SUPPLIERS OF FINE CUT TANZANITES AT WAY BELOW WHOLESALE PRICES DIRECT TO THE PUBLIC
Gems Stop has been serving jewellers and the public since 1997. Our moto has always been the customers complete satisfaction. Our contacts with the mines in Arusha ,Tanzania have enabled us to bring to you stones that are indeed hard to match in price.
The gemstone discoveries in East Africa in the 1960s transformed the jewelry world: new varieties, new colors, and new variations on existing species made that decade the most exciting time in the gemstone industry in our lifetimes. No gemstone discovered in East Africa has had more of an impact on the world gemstone market than tanzanite, a velvety blue variety of the mineral zoisite that was found for the first time in 1967 and named after the country of its birth by Tiffany & Co in New York, who introduced the gemstone to the world market in 1969.
Tanzanite is the ultimate prize of a gem safari. Its rich purples and blues often have a depth comparable to the finest sapphire. Paler tanzanite has a delicate periwinkle color like the eyes of Elizabeth Taylor. It is supremely rare, coming from only one place in the world, the Merelani Hills of Tanzania, in the shadow of Mount Kilimanjaro.
The source of its mesmerizing color is that tanzanite is trichroic: that is, it shows different colors when viewed in different directions. One direction is blue, another purple, and another bronze, adding subtle depths to the color. When tanzanite is found in the ground, the bronze color dominates. However, with gentle heating, the bronze color subsides and the cutter can watch the blue color bloom in the stone. Legend has it that the affect of heat was first discovered when some brown zoisite crystals laying on the ground with other rocks were caught in a fire set by lightning that swept through the grass covered Merelani hills northeast of Arusha. The Masai herders who drive cattle in the area noticed the beautiful blue color and picked the crystals up, becoming the first tanzanite collectors.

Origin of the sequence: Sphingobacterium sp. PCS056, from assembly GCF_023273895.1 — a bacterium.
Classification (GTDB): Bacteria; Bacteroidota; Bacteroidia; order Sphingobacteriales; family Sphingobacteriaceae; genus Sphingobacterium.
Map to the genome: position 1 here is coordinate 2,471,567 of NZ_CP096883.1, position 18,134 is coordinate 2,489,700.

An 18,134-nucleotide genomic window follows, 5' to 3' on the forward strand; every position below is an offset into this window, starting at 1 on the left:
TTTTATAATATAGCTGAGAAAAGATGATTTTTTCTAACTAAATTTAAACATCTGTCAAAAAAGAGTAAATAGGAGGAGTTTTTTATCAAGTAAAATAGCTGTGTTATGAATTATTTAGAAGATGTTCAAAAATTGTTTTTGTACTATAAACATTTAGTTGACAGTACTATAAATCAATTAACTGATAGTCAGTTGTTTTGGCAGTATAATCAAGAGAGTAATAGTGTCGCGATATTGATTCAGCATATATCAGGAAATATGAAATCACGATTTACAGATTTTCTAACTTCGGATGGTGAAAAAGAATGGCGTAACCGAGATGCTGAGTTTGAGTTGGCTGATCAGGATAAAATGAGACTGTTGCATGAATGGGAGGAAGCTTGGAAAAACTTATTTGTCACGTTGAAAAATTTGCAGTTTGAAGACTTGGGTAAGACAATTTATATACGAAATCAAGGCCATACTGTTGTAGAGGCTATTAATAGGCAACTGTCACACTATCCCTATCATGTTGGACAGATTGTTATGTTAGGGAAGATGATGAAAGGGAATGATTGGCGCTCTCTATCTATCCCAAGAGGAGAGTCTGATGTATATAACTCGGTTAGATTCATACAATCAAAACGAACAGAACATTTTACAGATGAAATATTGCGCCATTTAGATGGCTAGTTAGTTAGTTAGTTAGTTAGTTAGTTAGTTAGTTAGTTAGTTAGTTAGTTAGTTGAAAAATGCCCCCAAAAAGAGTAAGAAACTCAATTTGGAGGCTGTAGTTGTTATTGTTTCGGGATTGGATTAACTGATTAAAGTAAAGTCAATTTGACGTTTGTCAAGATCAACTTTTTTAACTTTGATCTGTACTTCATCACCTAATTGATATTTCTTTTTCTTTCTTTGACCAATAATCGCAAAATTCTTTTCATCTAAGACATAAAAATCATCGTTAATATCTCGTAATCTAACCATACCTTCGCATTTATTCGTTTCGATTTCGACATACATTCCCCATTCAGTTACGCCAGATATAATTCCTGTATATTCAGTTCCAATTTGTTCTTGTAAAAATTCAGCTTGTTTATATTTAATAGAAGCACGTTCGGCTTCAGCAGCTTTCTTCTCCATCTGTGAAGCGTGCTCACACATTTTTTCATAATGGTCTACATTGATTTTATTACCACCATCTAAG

Although tanzanite is relatively new on the gemstone market, but has left its mark. Some in the market have added tanzanite to the elite class of the major gemstones: Ruby, sapphire, emerald, opal, and TANZANITE. Others are calling it the "gemstone of the year." Its popularity is quite phenomenal.
Recent developments at the tanzanite mines are
both tragic in human terms and promise to drive the price of tanzanite much higher. Severe
flooding in block three, the largest gem producing area of the Tanzanian mines, caused
severe mine cave-ins. The tragedy is that many of the miners were taking shelter from the
unseasonable downpours in their claims--and over 100 lives were lost. The mining
conditions were poor due to hand mining techniques and lack of funding to individual
miners, but with the now unsanitary conditions of 100 corpses in various mine shafts, and
the prospect of family members having recently died, remaining miners are obviously
reluctant to resume operations.
A very large tanzanite (122.7 carats) may be seen at the Natural History Museum in Washington DC.
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